Barracuda – Christos Tsiolkas

It’s just a little word – just four letters. It stars with a ‘c’ and ends in ‘t’. Why should such a small word be so off-putting to me, so abhorrent? I am a man of the world, aren’t I? Even after sixty years on this planet, this little word still makes me flinch. It makes me flinch when I espy it in print, or hear it uttered on-screen, in the street or, back in my teaching days – in the playground. The word itself has various meanings, but is rarely used in a positive context. It’s a word of anger, in the real world usually fouling out of the mouths of the articulately challenged as a put down. I could never write it in my scribblings – I have enough trouble using the f-bomb.


But there are no inhibitions with either word with Tsiolkas in ‘Barracuda’ He uses them with abandon; with pungent frequency right from the get-go. And he soon had me recoiling with distaste. Now don’t get me started with the sex in it. That it was between men of the homosexual persuasion had me coming over all squeamish. I insert a coda here that I am all for gay marriage and all that – but please spare me having to read of or see their intimate activities. I even have to turn away from the tele when two men have a pash!

But, being an avid review reader, I did know what was coming. I’d put off taking the plunge for a while, seeing the book sitting up there on a shelf in my man-cave, seemingly saying to me, ‘You thought ‘The Slap’ was the best book written in the first decade after the turn of the millennium, so you really do need to read me – my masters follow-up.’ So, against my gut instinct, I did. I am proud of myself – I made it through to the last page – but very little pleasure was had in doing so. Whereas ‘The Slap’ grabbed me and held me from go to whoa, despite just about every character being quiet detestable – ugly people leading ugly lives. ‘Barracuda’, to me, was just plain boring – when I wasn’t tut-tutting about that word. ‘The Slap’ did have its detractors too, but I thought it was magnificent – and it’s visual interpretation was pretty damn impressive as well. Praise be they don’t do one of this.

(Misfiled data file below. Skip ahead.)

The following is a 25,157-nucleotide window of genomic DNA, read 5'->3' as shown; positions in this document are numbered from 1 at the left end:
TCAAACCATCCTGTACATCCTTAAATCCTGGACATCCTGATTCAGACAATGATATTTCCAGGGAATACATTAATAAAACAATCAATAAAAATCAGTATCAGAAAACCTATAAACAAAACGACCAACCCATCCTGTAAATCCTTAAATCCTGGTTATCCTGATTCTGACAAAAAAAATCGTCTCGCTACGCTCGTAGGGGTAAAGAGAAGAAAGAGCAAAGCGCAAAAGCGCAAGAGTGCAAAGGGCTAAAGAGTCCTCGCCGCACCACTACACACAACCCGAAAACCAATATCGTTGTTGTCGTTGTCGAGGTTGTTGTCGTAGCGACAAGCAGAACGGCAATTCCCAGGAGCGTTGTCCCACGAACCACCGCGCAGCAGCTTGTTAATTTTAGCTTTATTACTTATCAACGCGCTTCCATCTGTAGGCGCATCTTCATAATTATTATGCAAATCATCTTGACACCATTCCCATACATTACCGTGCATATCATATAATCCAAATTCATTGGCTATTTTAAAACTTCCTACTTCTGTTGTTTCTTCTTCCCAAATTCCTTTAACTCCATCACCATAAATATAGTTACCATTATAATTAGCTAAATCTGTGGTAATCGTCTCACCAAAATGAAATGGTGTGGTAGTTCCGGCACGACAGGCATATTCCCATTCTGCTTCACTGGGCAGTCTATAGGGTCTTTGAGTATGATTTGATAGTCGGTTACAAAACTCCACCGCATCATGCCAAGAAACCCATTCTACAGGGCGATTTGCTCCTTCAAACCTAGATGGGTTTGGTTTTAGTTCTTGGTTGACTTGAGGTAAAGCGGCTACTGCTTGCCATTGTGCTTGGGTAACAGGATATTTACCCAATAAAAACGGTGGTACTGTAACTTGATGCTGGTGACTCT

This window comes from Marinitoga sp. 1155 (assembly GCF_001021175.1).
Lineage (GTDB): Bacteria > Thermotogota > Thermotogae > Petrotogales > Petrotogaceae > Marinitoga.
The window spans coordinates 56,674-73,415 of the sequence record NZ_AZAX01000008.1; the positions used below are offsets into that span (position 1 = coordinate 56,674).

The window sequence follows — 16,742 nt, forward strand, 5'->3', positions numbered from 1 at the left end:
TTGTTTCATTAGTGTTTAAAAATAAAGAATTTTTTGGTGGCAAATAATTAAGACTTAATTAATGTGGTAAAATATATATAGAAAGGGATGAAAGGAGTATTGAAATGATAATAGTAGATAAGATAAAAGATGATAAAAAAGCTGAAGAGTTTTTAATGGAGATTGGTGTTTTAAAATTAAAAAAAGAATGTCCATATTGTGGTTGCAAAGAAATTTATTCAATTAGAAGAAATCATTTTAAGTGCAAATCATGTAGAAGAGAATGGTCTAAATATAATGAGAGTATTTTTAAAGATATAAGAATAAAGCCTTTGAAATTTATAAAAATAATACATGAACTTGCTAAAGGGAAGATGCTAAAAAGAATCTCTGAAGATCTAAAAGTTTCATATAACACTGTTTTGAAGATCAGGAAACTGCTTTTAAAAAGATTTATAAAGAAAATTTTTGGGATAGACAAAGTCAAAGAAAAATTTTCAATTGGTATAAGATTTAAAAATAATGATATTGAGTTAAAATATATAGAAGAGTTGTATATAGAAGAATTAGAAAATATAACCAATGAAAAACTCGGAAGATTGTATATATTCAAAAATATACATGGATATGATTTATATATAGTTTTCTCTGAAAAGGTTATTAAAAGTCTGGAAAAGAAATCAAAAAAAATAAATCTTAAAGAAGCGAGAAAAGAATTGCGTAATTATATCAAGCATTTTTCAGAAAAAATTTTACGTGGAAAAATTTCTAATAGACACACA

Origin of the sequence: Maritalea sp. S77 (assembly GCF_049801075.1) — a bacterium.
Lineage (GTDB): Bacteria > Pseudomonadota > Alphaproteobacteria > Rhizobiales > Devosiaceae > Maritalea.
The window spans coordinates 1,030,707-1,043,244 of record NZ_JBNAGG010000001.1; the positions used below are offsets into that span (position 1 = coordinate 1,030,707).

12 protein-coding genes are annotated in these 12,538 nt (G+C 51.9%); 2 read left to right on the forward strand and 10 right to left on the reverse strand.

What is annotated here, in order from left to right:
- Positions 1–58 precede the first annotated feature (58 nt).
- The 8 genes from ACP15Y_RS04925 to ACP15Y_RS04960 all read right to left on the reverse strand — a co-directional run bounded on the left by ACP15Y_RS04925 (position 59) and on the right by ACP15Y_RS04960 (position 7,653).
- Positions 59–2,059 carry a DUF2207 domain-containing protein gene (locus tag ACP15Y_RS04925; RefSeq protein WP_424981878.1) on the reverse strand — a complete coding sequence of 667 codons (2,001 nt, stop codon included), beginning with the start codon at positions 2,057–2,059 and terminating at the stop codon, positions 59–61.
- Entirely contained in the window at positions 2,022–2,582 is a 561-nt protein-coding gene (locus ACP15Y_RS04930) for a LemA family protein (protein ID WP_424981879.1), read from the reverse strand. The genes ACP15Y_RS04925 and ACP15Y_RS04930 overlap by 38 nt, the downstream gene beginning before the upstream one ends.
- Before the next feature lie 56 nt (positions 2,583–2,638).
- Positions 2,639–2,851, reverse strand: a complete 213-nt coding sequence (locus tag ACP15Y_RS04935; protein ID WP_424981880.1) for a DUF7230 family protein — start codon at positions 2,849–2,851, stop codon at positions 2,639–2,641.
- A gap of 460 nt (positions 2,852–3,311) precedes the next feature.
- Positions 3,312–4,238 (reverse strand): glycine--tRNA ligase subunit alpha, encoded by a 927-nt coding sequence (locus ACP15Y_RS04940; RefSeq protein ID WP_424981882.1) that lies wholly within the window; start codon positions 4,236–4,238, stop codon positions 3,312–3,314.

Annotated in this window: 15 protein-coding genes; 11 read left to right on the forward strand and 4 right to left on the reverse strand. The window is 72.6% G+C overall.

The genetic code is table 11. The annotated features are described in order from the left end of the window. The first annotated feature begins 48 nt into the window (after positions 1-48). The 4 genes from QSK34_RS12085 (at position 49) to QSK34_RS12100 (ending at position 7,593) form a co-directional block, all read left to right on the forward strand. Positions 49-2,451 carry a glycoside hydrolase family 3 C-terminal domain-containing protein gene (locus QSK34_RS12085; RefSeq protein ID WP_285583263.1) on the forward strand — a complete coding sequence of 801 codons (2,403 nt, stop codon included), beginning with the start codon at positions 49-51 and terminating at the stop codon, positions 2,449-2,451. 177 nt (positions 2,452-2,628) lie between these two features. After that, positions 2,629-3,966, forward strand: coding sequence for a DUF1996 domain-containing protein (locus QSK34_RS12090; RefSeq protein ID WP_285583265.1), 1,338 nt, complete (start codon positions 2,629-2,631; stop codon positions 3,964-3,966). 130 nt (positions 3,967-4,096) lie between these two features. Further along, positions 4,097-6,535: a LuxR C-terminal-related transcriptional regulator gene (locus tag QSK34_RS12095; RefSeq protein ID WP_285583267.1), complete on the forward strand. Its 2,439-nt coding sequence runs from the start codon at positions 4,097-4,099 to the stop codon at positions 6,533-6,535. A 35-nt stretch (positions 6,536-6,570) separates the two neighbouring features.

If anything there were more positive beings in this novel than in his previous, even if they all seemed to have a flawed side still. As for the hero, he only grew on me when Tsiolkas introduced a softer aspect to his character once he was through with the tumultuous ride he had during his teen and young adult years. It’s only when he meets cousin Dennis that the book fleetingly came alive for me. This occurred on a pretty wretched family trip to Adelaide, but sees our hero take Dennis under his wing. His cousin has an acquired brain injury – but is by far the author’s most sympathetic creation in this offering. The fulcrum of the novel are the travails of Danny Kelly, in his own mind, destined to be an Olympic champion in the pool with the natural talent he possesses. This, though, isn’t your typical tale of sports-person from the boondocks conquering adversity and attaining a shower of gold. No, Danny succumbs pretty quickly as he hasn’t the mental toughness such success requires. He is partial to major meltdowns, one such landing him in the clink. For most of the first part of the novel the whole world seems agin him. It’s only after he reaches his lowest point does there seem some hope of scaling back up to some sort of redemption – though never to the glittering heights he once imagined for himself.

To be frank most of it was pretty turgid going. There’s no doubt Tsiolkas possesses unquestioned talent, just like his protagonist, but, unlike with ‘The Slap’, it just doesn’t gel here for me. The narrative flip flops also became pretty tiresome by the conclusion – too smart by half is Mr Tsiolkas in this regard, methinks. I do love to look forward to time with a book, but I was constantly returning to this reluctantly. Admiring an author is one thing, liking what he/she produces is another.


The Guardian on Tsiolkas =

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